Nebraska Edition | Feb 28, 2019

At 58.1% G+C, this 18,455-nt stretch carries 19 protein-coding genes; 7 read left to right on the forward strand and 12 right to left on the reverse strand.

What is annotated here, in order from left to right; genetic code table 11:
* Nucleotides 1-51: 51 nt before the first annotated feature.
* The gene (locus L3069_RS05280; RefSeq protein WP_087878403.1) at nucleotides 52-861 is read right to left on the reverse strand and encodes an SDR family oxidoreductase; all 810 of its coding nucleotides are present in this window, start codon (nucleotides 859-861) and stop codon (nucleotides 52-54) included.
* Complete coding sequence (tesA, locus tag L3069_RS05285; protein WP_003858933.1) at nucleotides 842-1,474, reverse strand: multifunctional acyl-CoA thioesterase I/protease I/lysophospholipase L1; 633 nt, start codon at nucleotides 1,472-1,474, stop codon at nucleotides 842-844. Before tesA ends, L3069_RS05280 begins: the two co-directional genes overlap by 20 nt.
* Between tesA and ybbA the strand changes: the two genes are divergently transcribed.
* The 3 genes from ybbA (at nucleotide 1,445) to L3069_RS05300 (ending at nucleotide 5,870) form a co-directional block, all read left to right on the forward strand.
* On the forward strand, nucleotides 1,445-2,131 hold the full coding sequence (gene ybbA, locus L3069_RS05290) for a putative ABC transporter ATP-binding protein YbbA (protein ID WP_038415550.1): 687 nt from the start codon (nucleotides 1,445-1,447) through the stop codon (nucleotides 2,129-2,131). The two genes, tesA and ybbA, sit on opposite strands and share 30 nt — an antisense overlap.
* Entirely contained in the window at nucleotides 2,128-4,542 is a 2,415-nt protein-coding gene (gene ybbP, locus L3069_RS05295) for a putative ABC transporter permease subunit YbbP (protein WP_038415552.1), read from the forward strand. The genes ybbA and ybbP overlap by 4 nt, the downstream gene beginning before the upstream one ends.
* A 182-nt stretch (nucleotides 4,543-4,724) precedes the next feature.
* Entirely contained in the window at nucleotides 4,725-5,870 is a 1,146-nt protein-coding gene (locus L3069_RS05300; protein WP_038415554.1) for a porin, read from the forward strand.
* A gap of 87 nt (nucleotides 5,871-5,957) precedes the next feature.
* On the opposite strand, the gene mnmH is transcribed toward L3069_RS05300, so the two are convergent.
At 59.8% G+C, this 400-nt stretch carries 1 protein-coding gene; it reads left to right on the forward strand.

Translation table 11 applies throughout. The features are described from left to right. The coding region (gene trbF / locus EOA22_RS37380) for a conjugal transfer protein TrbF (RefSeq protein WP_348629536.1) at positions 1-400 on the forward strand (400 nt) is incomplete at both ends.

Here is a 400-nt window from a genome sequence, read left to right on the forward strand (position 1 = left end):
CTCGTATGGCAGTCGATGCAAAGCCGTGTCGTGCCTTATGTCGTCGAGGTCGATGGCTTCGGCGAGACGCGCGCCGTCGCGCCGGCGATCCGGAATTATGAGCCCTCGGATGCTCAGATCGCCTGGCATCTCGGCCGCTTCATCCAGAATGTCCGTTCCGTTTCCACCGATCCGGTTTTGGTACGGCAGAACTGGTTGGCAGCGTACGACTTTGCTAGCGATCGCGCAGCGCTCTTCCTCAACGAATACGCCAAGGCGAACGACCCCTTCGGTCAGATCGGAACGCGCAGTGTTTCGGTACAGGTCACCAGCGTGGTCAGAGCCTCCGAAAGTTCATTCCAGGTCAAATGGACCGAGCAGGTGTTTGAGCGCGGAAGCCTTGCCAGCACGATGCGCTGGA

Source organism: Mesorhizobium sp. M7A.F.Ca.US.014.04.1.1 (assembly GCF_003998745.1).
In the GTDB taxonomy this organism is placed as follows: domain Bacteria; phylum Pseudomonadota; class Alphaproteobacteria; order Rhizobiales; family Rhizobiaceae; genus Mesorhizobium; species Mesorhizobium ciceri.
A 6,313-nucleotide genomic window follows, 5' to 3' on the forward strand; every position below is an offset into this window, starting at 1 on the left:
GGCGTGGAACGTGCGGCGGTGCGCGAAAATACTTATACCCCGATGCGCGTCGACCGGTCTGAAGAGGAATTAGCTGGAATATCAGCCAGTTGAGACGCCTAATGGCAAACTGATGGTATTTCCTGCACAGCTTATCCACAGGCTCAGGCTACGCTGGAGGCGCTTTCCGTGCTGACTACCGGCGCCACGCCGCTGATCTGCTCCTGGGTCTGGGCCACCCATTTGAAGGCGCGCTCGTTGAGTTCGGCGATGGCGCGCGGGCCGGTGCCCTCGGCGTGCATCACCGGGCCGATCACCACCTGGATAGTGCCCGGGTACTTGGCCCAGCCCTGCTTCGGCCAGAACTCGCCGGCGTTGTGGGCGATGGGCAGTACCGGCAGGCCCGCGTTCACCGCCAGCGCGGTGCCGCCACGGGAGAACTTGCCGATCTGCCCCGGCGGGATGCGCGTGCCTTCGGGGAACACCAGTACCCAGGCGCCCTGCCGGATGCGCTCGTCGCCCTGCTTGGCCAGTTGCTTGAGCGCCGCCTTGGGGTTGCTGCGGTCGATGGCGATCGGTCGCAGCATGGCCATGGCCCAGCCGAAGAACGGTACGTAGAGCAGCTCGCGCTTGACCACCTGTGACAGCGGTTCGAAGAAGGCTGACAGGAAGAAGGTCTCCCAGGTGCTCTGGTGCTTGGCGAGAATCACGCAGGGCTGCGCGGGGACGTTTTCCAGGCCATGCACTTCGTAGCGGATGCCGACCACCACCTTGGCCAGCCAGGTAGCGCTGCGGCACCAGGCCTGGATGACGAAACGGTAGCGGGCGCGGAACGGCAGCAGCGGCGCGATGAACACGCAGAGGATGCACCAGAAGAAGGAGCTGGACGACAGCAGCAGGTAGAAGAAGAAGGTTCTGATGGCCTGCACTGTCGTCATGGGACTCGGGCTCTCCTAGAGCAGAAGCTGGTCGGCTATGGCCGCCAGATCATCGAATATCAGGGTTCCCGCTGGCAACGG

PRSRT STD U.S. Postage Paid Permit #36 OMAHA, NE POSTAL CUSTOMER NEBRASKA EDITION F arm R anch February 28, 2019 Vol. 23 Issue 4 MARKET GLANCE Livestock and Products, Weekly Average Year Ago 4 Wks Ago 2/13/19 Nebraska Slaughter Steers, 35-65% Choice, Live Weight..............* * 125.50 Nebraska Feeder Steers, Med. & Large Frame, 550-600 lb.......192.36 177.98 179.94 Nebraska Feeder Steers, Med. & Large Frame 750-800 lb.........152.48 150.98 148.63 Choice Boxed Beef, 600-750 lb. Carcass...................................208.46 215.75 216.86 Western Corn Belt Base Hog Price Carcass, Negotiated............. 69.04 49.84 48.91 Pork Carcass Cutout, 185 lb. Carcass 51-52% Lean...................75.83 68.52 64.31 Slaughter Lambs, wooled and shorn, 135-165 lb. National..........131.14 134.55 132.63 National Carcass Lamb Cutout FOB...........................................372.34 386.15 373.85 Crops, Daily Spot Prices Year Ago 4 Wks Ago 2/13/19 Wheat, No. 1, H.W. Imperial, bu...................................................4.14 4.53 4.44 Corn, No. 2, Yellow Columbus, bu................................................3.42 3.52 3.47 Soybeans, No. 1, Yellow Columbus, bu.........................................9.21 8.13 8.01 Grain Sorghum, No.2, Yellow Dorchester, cwt............................. 5.63 5.75 5.59 Oats, No. 2, Heavy Minneapolis, Mn, bu..................................... 3.03 3.24 3.23 Feed Alfalfa, Large Square Bales, Good to Premium, RFV 160-185 Northeast Nebraska, ton.................................166.25 * * Alfalfa, Large Rounds, Good Platte Valley, ton........................... 90.00 103.00 105.00 Grass Hay, Large Rounds, Good Nebraska, ton..........................82.50 87.50 85.00 Dried Distillers Grains, 10% Moisture Nebraska Average............ 147.00 155.00 142.00 Wet Distillers Grains, 65-70% Moisture Nebraska Average......... 48.25 53.00 55.50 For daily agriculture news, updates and local happenings, visit www.farmandranchnetwork.net Proud Supporters Of farmandranchnetwork.net Your source for ag news that affects Nebraska and the Plains region. F arm R anch NetworkServiceCo FFA SPECIAL SECTION Buffalo, Dawson, Franklin, Furnas Hall, Harlan, Howard, Kearney, Phelps, Sherman, Webster counties. ............... 4-13 Banner, Box Butte, Dawes, Deuel, Garden, Kimball, Morrill, Scotts Bluff, Sheridan, Sioux counties................... 15-17 markets grain, hay, & cattle..................................... 2 COUNTRY LIVING floor plan..................................................... 3 hEARTLAND CATTLEMAN livestock news. ................................... 18-20 Shop hop ................................................................... 14 CLASSIFIEDS .............................................................. 21-23 New farm bill bit of good news among farm income and trade woes, Women in Ag speaker says Lori Potter, Kearney Hub KEARNEY— Passage of a new farm bill in December was a bit of good news in otherwise difficult economic times for ag producers that likely will continue through 2019. That was the general message at the Nebraska Women in Agriculture Conference Friday from Brad Lubben, a University of Nebraska-Lincoln Extension ag economist and ag policy specialist. “It (farm bill) actually did happen, but it’s no really implemented yet,” Lubben said, because rules, sign-up deadlines and other details still must be announced. He cautioned that net farm income is affected by issues beyond farm programs. “Trade, environmental policy, food policy. There still are lots of other risks to deal with,” he said. The 2018 Farm Bill action timeline includes approval of House and Senate versions in June, approval of the conference committee version in mid-December, and its signing by President Trump on Dec. 20. The monthlong federal government shutdown started two days later, so there was no implementation work done initially. Also, Lubben said, the 2014 Farm Bill had expired in September, leaving ag producers in limbo for four months. He said that if a new bill hadn’t been passed farm programs would have reverted to the 1949 Farm Bill, the last permanent one with no expiration date. “If you don’t pass a new farm bill, you go back to the permanent one and nobody knows how to implement the 1949 Farm Bill,” he added. Although 2018 Farm Bill details still are months away, Lubben described it “a very status quo farm bill.” A few of the changes he reviewed are: - For payment limits, the definition of “family” has been extended beyond parents and siblings to better fit some third- generation of family farm partnerships that can include more distant relatives such as cousins. - Agricultural Risk Coverage and Price Loss Coverage programs have a few revisions. Most Nebraska farmers have been enrolled in ALC, but he expects PLC to be the dominate choice now, especially for corn, because of continuing low market prices. - Initial sign-up for ALC or PLC will be for the 2019 and 2020 crop years, but then made annually. - The Conservation Reserve Program enrollment cap was raised from 24 million to 27 million acres, after shrinking in the years since a 2007 high of 37 million acres. - The two working lands program — Environmental Quality Incentives and Conservation Stewardship — now are combined. EQIP offers cost-share funding to implement conservation measures, while CSP rewards producers for existing good stewardship practices. Lubben said total spending of nearly $3 billion nationwide is somewhat less than in past years. In high-participation states like Nebraska, that will result in more competition for EQIP funds. Farm income trough Low commodity prices and trade uncertainty in 2019 will continue to weigh heavily on ag producers already burdened with low net farm income. December projections from USDA for average per-bushel prices in 2018 were: corn, $3.60; soybeans, $8.60; wheat, $5.15; and grain sorghum, $3.40. Lubben said that as farm income declined the past five years, there was increased reliance on farm programs to “buffer the fall.” However, farm payments also declined dramatically the past three years, which created a farm income gap for many ag producers. “It (farm income) still is at a dramatic low. There’s no getting around it,” Lubben said. “I’ve been predicting the bottom for four years in a row,” he continued. “I really thought 2017 was it and that 2018 was getting better, until May and the trade conflicts. It’s the lowest farm income since 2002. In real terms, this is the lowest income trough since the 1980s.” Lubben said the differences between now and the farm crisis of the 1980s are that ag producers have better balance sheets and interest rates are lower. Brad Lubben Barrett Stinson, Grand Island Independent Continued on page 3